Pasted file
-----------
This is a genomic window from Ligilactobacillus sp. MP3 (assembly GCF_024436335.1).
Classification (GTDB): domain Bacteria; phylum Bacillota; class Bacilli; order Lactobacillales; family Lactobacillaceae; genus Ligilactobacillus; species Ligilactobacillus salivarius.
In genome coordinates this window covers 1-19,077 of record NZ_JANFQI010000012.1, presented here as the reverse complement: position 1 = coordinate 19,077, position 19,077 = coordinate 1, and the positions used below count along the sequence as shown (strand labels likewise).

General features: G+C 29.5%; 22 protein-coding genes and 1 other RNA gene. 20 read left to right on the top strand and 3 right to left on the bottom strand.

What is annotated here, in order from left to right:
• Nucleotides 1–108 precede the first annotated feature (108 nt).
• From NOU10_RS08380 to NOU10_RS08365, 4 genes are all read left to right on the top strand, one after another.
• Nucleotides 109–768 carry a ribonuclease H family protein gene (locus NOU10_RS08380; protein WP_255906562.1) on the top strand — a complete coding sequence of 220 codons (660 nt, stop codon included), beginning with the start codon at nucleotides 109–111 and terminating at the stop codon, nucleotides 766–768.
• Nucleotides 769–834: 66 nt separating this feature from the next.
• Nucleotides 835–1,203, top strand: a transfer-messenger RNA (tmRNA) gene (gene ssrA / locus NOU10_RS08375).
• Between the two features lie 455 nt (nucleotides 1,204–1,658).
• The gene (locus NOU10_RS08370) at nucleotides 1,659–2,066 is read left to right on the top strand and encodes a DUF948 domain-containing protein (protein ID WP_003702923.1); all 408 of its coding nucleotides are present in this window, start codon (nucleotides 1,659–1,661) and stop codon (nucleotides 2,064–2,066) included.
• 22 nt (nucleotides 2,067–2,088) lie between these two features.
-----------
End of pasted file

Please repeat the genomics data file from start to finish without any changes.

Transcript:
This is a genomic window from Ligilactobacillus sp. MP3 (assembly GCF_024436335.1).
Classification (GTDB): domain Bacteria; phylum Bacillota; class Bacilli; order Lactobacillales; family Lactobacillaceae; genus Ligilactobacillus; species Ligilactobacillus salivarius.
In genome coordinates this window covers 1-19,077 of record NZ_JANFQI010000012.1, presented here as the reverse complement: position 1 = coordinate 19,077, position 19,077 = coordinate 1, and the positions used below count along the sequence as shown (strand labels likewise).

General features: G+C 29.5%; 22 protein-coding genes and 1 other RNA gene. 20 read left to right on the top strand and 3 right to left on the bottom strand.

What is annotated here, in order from left to right:
• Nucleotides 1–108 precede the first annotated feature (108 nt).
• From NOU10_RS08380 to NOU10_RS08365, 4 genes are all read left to right on the top strand, one after another.
• Nucleotides 109–768 carry a ribonuclease H family protein gene (locus NOU10_RS08380; protein WP_255906562.1) on the top strand — a complete coding sequence of 220 codons (660 nt, stop codon included), beginning with the start codon at nucleotides 109–111 and terminating at the stop codon, nucleotides 766–768.
• Nucleotides 769–834: 66 nt separating this feature from the next.
• Nucleotides 835–1,203, top strand: a transfer-messenger RNA (tmRNA) gene (gene ssrA / locus NOU10_RS08375).
• Between the two features lie 455 nt (nucleotides 1,204–1,658).
• The gene (locus NOU10_RS08370) at nucleotides 1,659–2,066 is read left to right on the top strand and encodes a DUF948 domain-containing protein (protein ID WP_003702923.1); all 408 of its coding nucleotides are present in this window, start codon (nucleotides 1,659–1,661) and stop codon (nucleotides 2,064–2,066) included.
• 22 nt (nucleotides 2,067–2,088) lie between these two features.